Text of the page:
When Jesus Freaks Go Bad - OZY | A Modern Media Company

WHY YOU SHOULD CARE

Because not everyone who believes in turning the other cheek actually turns the other cheek.

By Jon Kinyon

Jim accidentally pinned a young bicyclist between the bumper of his Chevy C10 and a heritage oak in Palo Alto, California. The boy died in Jim’s arms as he begged him to hold on. Jim never recovered.

An empty shell of a man stumbled into a ramshackle Pentecostal church at 3585 Middlefield Road looking to be filled with the Holy Spirit. God obliged.

Jim was born again, and with a vengeance.

On any given day you’d find him talking in tongues in the aisles of the Co-Op Market, delivering fiery Scripture readings at the gazebo in Rinconada Park or laying hands on the elderly at Channing House and praying for miracles.

His religion became less about Jesus and more about politics. He went from carrying a Bible to carrying a gun.

Jim became the king of Jesus freaks.

I wound up working for him for a few summers when we were in our early 20s. Jim specialized in painting houses, and house painting was in my DNA. My maternal grandfather was a house painter, and his dad before him, and his dad before him, and so on, going back before the Civil War. I loved the work, but toiling alongside a street preacher was tough.

I’d known Jim since grade school, and he did try to chill out when I asked him to, but he simply couldn’t control himself. Every day a new sermon was delivered to me with a bow on it. Every day he was sure I’d repent and accept the free gift of salvation. His friendship with the Lord was straining ours.

One day, the daughter of a homeowner kept making eyes at me. “Brother, beware, she’s trying to seduce you,” Jim warned. “These college girls are the worst, they have no morals.”

She offered us some lemonade and, with a come-hither smile, mentioned that she was going to be stepping into the shower. It was like the opening of a classic porno.

“Resist the devil, brother,” Jim told me.

The slinky funk song playing in my head screeched to a halt. Jim’s voice was like a dirty needle scratching across a pristine record. I couldn’t take any more. I decided to clean my brushes and throw in the paint towel.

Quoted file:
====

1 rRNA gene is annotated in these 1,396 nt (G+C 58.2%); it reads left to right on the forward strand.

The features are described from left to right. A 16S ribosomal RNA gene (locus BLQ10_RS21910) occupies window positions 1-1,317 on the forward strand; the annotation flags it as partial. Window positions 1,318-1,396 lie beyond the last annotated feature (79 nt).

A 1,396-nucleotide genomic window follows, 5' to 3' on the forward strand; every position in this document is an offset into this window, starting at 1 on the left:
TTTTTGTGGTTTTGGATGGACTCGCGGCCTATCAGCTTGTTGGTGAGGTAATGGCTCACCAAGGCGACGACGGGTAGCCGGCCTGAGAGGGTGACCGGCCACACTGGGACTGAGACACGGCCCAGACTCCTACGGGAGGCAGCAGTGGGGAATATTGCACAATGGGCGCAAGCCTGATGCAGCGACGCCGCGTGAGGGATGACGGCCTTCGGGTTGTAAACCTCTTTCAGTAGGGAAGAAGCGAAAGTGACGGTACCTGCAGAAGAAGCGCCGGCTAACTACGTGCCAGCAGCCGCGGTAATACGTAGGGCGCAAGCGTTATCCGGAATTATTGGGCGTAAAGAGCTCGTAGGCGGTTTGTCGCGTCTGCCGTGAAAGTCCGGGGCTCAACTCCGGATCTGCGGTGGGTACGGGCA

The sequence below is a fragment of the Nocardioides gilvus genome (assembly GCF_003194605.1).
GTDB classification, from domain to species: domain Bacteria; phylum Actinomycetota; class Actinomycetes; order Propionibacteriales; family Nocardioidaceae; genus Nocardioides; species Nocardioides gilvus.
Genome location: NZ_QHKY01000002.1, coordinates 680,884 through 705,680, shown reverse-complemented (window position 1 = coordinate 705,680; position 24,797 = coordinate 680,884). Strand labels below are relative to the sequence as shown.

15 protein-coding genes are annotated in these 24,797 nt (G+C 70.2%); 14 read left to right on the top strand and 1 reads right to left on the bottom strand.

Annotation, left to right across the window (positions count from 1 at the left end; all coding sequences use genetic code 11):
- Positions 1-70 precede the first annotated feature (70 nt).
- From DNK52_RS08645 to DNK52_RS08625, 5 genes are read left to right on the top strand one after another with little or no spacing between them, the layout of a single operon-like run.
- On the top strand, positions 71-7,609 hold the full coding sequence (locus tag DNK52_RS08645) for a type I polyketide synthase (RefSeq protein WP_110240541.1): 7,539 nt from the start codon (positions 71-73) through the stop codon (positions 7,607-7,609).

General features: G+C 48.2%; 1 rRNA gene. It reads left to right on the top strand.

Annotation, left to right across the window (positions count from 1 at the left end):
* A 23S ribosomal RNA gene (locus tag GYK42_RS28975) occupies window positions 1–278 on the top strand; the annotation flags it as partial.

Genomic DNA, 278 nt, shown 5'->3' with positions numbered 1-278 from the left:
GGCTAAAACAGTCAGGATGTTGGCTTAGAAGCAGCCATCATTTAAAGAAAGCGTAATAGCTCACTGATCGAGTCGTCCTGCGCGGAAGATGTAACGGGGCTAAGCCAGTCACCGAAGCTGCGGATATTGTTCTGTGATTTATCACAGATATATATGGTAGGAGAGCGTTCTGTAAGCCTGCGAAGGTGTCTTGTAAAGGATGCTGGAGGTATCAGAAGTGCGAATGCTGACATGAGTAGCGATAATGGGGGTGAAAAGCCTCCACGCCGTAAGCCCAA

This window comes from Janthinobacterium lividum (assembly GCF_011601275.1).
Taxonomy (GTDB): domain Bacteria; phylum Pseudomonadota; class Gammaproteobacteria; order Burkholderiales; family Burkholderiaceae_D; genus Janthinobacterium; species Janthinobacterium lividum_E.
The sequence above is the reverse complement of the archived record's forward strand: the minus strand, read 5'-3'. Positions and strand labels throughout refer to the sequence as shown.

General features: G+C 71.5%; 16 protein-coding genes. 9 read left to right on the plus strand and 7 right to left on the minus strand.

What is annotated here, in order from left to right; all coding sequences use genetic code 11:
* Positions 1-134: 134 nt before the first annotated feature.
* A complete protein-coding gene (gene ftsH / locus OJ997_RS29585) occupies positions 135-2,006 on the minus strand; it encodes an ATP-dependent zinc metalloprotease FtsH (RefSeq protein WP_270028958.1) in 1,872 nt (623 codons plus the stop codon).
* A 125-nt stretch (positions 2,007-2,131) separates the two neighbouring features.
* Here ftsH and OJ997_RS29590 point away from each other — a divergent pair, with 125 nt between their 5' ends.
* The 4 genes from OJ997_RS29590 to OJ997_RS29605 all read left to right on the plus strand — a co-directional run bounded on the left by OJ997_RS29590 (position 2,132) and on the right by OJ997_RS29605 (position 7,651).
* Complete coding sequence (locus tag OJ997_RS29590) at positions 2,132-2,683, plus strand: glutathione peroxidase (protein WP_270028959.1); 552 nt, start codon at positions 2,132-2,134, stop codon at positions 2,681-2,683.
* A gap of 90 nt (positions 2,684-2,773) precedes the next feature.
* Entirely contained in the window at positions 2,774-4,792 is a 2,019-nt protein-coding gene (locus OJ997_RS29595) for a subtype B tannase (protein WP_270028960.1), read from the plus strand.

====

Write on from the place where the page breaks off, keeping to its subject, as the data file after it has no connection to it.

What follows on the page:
Jim and I had several mutual friends and we’d cross paths every so often. As the years rolled on, though, our encounters became more infrequent. We saw each other maybe once every five years, and it was interesting to watch Jim’s religious fire slowly go out.

We had both been pot dealers in high school and experimented with all variety of drugs. We were juvenile delinquents who skipped school to party. We stole bikes, shoplifted and caused vast amounts of property damage. It wasn’t pretty.

“Brother, we don’t need to tell people about our past,” Jim told me. “People judge you and hold you in a bad light no matter how much God has changed you. If you want to make business connections through church it’s best that they don’t know any of that stuff.”

“Doesn’t that make you a hypocrite?” I said. “You’re lying about who you are, lying to people who should be impressed by how much you’ve changed, right?”

He popped open the hidden compartment, pulled out the gun and said, “Cover your ears, brother.”

After railing against liars and “phony Christians” for years, Jim was now saying it was OK to twist the truth and lie to get ahead. It got to the point where every time I ran into him and he’d start sharing his thoughts, I became more and more uncomfortable.

His religion became less about Jesus and more about politics. He went from carrying a Bible to carrying a gun. He told me how he’d walk around his “bad neighborhood” in Redwood City with a loaded pistol in his jacket pocket. He demonstrated what he would do if someone attempted to rob him. “I’ll grab them with my left hand, pull them in close and empty my gun into their gut.” He said this with a big grin. I was speechless.

Jim built a hidden compartment under the dashboard in his truck to hold a semiautomatic pistol. I didn’t know it was there until one night, when I was sitting in the passenger seat and he pulled off on a desolate exit of Interstate 280. He popped open the compartment, pulled out the gun and said, “Cover your ears, brother.” I instinctively covered my ears as he fired out the open passenger window, holding the gun right in front of my face.

“What the fuck, dude?” I wanted to sock him, but he was still holding the gun. He laughed. “Just showing you how ready I am for trouble. That was quick, wasn’t it?”

He recounted an incident he had had on Highway 101. Some guy had cut him off and then flipped him off. Jim pulled out his gun, aimed it at the guy and then “fired a warning shot across his bow” to scare him.

My old friend had lost his mind. Or maybe he’d always been crazy, and now it was undeniable.

Jim then became a sovereign citizen, just like Timothy McVeigh, driving without registration or license plates. He also stopped paying income taxes.

The last time Jim and I ran into each other was at Kirk’s Steakburgers at Town & Country Village. He told me that he and his wife had moved to Sacramento. They had five daughters whom they were home schooling. He told me how his family liked to camp outside of abortion clinics and how his girls had been trained to scream things like, “I’m glad my parents didn’t abort me!”

This was 10 years before Donald Trump was elected president.

I dread our next meeting.

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